In advance of the Continental Army’s occupation of Dorchester Heights, Massachusetts, General George Washington orders American artillery forces to begin bombarding Boston from their positions at Lechmere Point, northwest of the city center, on this day in 1776.
After two straight days of bombardment, American Brigadier General John Thomas slipped 2,000 troops, cannons and artillery into position just south of Boston at Dorchester Heights. The 56 cannon involved in the move were those taken at Ticonderoga, New York, by Lieutenant Colonel Benedict Arnold and Ethan Allen with his Green Mountain Boys, which had then been transported to Boston by Colonel of Artillery Henry Knox the previous winter.
By March 5, 1776, the Continental Army had artillery troops in position around Boston, including the elevated position at Dorchester Heights, overlooking the city. British General William Howe realized Boston was indefensible to the American positions and decided, on March 7, 1776, to leave the city. Ten days later, on March 17, 1776, the eight-year British occupation of Boston ended when British troops evacuated the city and sailed to the safety of Halifax, Nova Scotia.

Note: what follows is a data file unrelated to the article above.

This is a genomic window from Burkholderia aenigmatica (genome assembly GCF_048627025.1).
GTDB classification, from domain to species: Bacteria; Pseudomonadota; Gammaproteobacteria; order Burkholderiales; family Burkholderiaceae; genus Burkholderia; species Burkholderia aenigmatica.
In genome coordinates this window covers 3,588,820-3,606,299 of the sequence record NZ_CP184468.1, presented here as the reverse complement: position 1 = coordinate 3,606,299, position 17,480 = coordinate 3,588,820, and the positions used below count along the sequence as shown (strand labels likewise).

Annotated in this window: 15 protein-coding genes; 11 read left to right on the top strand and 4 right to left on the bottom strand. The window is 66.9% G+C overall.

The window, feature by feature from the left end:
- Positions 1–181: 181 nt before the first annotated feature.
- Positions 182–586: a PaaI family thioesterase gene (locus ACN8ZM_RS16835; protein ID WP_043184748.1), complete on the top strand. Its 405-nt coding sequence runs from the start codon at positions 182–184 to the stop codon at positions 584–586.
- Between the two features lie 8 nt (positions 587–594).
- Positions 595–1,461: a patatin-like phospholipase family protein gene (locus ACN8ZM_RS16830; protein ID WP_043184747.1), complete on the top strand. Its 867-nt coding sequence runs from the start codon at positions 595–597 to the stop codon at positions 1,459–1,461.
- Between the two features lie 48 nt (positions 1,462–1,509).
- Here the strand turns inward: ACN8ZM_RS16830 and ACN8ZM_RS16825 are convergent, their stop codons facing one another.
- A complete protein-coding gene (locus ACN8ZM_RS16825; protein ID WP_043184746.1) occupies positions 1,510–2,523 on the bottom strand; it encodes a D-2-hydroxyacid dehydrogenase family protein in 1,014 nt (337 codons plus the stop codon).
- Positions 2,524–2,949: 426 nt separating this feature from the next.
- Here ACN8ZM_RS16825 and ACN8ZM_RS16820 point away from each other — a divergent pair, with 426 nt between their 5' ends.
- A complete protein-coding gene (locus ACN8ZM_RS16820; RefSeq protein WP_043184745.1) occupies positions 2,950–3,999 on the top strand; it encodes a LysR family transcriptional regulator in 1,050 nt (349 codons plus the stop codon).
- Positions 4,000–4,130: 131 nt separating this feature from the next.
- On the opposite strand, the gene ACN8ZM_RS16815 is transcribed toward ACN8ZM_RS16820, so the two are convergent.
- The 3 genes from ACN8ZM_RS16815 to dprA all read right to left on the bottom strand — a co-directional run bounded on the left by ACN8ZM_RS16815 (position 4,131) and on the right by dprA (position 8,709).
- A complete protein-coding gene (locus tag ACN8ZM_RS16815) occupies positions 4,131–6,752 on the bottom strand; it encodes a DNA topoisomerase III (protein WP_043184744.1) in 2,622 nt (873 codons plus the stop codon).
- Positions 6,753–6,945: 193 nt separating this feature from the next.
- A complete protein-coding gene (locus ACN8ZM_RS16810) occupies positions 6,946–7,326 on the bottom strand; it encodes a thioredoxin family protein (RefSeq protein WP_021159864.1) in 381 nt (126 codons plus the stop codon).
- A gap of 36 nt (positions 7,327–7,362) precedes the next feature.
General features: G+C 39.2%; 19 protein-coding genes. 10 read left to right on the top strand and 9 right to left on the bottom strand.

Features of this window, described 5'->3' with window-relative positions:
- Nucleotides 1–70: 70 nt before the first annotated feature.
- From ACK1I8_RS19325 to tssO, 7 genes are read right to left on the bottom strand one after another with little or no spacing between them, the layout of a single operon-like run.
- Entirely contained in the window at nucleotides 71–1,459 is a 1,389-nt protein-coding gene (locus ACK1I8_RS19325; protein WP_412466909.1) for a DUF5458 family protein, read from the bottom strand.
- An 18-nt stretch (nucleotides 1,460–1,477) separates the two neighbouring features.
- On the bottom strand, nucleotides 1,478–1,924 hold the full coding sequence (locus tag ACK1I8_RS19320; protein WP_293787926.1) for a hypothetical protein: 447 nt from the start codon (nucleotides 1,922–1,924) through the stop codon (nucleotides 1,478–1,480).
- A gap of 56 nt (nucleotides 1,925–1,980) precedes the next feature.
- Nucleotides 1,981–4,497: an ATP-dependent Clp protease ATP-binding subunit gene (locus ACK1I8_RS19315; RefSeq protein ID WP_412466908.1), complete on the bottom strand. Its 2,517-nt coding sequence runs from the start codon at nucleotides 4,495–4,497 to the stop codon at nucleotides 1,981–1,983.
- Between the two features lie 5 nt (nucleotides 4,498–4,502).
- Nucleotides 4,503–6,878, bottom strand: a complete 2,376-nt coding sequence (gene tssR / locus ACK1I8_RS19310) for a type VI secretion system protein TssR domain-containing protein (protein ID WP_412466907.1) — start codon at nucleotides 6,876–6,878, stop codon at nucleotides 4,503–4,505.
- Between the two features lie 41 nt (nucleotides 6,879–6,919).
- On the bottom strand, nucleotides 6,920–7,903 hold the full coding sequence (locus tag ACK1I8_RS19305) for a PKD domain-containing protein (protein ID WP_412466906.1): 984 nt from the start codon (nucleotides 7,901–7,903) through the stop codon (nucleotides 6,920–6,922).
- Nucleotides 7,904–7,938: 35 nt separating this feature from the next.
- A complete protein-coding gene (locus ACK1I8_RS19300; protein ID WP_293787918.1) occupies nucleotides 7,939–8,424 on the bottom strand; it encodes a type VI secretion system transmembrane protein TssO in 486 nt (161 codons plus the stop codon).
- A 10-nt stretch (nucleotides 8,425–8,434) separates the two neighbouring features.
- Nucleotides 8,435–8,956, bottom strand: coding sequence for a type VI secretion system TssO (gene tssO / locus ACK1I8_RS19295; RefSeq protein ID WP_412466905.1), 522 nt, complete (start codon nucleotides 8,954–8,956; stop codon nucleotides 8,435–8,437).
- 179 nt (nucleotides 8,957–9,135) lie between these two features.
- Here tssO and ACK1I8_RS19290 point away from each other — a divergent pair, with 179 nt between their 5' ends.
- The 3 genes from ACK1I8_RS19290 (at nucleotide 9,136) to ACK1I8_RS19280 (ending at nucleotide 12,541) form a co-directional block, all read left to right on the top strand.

The victory at Boston resulted in John Thomas’ promotion to major general; soon after, he was assigned to replace General Richard Montgomery, who was killed in action as he and Benedict Arnold attempted to take Quebec. Thomas arrived at Quebec on May 1 and soon lost his own life. Although a physician by profession, he died of smallpox on June 2, as the Patriots retreated up the Richelieu River from their failed siege of the city.
READ MORE: 7 Events That Led to the American Revolution